On Friday June 20, 2003, King-sensei introduced the art of aikido to a dozen 11 and 12-year-olds as part of the City of Longmont’s Summer of Adventure camp. The organizers planned a full day of instruction and the event was held at the Isaac Walton Clubhouse (the sun-filled location of last year’s Bi-annual Shugenkai Summer School). Several of King-sensei’s students also attended to assist with demonstrations and instruction.

Since it was a warm summer day, most of the campers arrived wearing tank tops and shorts. This allowed them the full experience of repetitive skin-to-mat contact. Attempting to get the girls to remove all of their earrings, necklaces, friendship bracelets and other assorted jewelry proved challenging as some of these items were claimed to be “permanent.” This all fit in with the spirit of adventure, however, as King-sensei relaxed some of the typical dojo etiquette “just for the day” so the campers could focus on the fun stuff.

The youths claimed no previous exposure to aikido but seemed excited to learn. King-sensei began by talking about how aikido is different from other martial arts, how we have partners not opponents, how we lead and don’t force, punch or kick, how we protect ourselves by learning ukemi, the art of falling. Ukemi practice proceeded in small groups, starting with sitting seiza and putting a shoulder on the mat and rolling over it and continuing on to basic forward rolls, standing forward rolls and backward rolls. It was surprising how quickly most of the campers caught on to aikido rolls, and it was even more surprising to see the determination of the ones who were struggling to overcome their fear and keep trying.

This paid off in the afternoon when King-sensei brought out the shinnai to challenge the youths with their newly acquired skills. A few slaps of the “alligator” on the mat brought some very interesting expressions to the faces waiting in line, but no one bolted for the door. Even the most timid tried to roll over the raised shinnai, under the vertically moving shinnai and over the sweeping shinnai – and only a couple of them got nipped by the alligator! Judging by the Ooh!s and Aah!s, the campers seemed to really enjoy this challenge.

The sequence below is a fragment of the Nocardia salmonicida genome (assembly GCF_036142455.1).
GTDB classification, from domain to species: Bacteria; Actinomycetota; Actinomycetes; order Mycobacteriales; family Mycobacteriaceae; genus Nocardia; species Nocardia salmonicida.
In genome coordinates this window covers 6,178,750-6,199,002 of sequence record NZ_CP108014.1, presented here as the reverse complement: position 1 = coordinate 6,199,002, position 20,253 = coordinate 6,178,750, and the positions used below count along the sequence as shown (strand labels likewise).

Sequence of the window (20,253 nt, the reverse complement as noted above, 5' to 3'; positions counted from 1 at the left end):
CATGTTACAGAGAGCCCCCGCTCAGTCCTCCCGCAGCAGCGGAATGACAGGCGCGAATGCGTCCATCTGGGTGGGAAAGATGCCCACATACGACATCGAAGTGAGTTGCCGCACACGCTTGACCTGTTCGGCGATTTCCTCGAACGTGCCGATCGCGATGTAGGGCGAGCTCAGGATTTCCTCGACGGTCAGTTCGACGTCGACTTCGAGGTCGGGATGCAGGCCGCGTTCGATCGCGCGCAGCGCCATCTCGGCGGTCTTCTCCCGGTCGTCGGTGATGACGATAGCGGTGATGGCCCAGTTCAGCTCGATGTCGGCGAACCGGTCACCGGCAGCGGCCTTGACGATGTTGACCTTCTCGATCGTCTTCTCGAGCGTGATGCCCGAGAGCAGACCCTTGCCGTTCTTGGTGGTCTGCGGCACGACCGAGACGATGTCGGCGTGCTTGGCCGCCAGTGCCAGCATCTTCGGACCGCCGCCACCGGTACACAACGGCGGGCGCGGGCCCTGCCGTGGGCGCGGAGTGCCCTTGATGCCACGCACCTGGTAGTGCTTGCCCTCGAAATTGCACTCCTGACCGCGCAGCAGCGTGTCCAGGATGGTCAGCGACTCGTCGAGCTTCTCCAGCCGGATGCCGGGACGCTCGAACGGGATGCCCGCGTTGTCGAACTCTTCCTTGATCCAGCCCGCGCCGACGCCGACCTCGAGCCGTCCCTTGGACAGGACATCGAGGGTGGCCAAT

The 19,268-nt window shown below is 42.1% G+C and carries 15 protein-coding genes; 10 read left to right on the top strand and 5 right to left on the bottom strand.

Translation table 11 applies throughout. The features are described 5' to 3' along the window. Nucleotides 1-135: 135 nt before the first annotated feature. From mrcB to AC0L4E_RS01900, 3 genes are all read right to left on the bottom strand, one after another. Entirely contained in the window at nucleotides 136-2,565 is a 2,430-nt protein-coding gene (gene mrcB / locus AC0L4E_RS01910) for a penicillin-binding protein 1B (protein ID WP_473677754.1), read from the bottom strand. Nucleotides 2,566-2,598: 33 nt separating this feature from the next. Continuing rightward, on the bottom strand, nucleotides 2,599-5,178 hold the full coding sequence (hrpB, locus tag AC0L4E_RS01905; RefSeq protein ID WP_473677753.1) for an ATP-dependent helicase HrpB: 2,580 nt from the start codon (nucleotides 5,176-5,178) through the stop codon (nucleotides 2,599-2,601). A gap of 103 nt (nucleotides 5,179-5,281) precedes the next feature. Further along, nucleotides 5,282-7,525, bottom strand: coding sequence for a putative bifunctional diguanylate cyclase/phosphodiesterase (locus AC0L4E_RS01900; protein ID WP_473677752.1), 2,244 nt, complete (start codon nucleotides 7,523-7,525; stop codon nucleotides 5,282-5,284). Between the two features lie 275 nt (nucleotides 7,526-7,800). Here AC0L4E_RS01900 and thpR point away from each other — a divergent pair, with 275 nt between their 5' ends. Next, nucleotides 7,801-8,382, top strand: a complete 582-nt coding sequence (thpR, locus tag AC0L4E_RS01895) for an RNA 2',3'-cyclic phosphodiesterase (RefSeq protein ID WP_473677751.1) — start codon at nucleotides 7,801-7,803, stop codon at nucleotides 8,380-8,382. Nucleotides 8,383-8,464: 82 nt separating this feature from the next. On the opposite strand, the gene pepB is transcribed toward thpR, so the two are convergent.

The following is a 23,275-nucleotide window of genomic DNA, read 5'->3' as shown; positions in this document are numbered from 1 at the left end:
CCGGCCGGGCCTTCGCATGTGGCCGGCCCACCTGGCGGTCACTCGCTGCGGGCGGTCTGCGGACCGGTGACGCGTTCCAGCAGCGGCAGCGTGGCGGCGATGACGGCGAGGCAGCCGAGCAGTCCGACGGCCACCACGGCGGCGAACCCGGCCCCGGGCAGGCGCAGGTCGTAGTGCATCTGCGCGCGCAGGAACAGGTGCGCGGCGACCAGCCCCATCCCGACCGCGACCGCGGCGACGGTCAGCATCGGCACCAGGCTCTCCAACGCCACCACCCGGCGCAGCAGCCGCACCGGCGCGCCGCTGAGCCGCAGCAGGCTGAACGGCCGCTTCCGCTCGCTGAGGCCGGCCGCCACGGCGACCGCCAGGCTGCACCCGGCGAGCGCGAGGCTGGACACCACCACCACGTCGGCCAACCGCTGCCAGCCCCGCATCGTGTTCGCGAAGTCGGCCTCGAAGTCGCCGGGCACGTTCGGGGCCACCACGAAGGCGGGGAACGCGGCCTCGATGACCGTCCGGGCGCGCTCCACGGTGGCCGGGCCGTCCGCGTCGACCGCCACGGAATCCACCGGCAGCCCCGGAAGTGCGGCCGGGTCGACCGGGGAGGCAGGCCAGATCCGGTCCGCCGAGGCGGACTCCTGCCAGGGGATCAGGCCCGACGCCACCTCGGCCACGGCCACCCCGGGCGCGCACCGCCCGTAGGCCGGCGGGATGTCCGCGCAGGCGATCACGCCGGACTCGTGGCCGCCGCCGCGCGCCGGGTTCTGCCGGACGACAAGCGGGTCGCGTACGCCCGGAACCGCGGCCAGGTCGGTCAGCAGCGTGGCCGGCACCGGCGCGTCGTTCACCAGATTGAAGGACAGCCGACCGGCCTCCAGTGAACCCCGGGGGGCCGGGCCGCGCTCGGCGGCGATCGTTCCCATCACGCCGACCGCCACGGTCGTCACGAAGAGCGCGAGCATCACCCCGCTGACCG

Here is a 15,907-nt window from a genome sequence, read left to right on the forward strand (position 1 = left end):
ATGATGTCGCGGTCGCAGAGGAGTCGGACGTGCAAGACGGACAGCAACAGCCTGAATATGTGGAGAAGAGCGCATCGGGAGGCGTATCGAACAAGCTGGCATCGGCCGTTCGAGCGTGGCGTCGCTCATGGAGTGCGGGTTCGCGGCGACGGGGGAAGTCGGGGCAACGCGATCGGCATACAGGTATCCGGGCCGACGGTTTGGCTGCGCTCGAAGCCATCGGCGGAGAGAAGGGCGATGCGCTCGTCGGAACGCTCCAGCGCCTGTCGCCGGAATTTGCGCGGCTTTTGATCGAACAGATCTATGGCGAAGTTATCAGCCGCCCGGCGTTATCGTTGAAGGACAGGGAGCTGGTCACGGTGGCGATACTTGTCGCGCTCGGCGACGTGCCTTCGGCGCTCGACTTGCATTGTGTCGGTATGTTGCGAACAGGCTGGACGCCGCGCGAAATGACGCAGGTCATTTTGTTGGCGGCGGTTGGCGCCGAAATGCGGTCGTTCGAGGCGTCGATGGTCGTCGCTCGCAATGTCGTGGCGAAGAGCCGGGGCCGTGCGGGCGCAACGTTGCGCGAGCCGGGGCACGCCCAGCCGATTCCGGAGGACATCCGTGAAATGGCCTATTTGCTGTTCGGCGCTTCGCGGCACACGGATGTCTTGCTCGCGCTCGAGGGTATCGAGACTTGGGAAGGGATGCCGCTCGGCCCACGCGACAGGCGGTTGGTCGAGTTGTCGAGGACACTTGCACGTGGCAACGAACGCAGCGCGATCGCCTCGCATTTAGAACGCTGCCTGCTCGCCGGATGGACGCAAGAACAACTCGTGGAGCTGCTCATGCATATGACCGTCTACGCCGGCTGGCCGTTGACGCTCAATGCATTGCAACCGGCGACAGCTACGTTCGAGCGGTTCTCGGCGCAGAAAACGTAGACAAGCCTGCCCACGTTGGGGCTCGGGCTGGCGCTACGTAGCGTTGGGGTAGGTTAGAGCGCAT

Moving on to technique, King-sensei started with the katate tori tenkan movement, followed by katate tori kokyunage, ikkyo and zenpo nage techniques. When King-sensei was demonstrating, each time he took his ukes over the top, a small group of boys sitting together would exclaim “Suwweeeeet!” They practiced, boys with boys, girls with girls (one girl said she absolutely could not practice with a boy) and got the basics very quickly. King-sensei continued with katate kosa dori zenpo nage, kokyunage and nikkyo. By this time, just about every time King-sensei took his uke to the mat at all the boys were yelling “Suwwweeeet!” Then they got the most sweet treat of all – they each got to throw King-sensei to the mat!

After almost four and a half hours of aikido, even these adventurous youngsters were getting tired. King-sensei led them through a brief session of ki no kokyu ho and then took questions. A question about the “wooden sticks” on the rack at the shomen led to demonstrations of attackers with weapons, jo-bokken interaction, and multiple attackers, all of which of course brought additional exclamations from the Sweet Team.

Thanks to the City of Longmont for offering Shugenkai Colorado this opportunity, thanks to the intrepid youth who partook, and most of all, thanks to King-sensei for volunteering his time and bringing so much enthusiasm and energy to give the kids a most sweet adventure.



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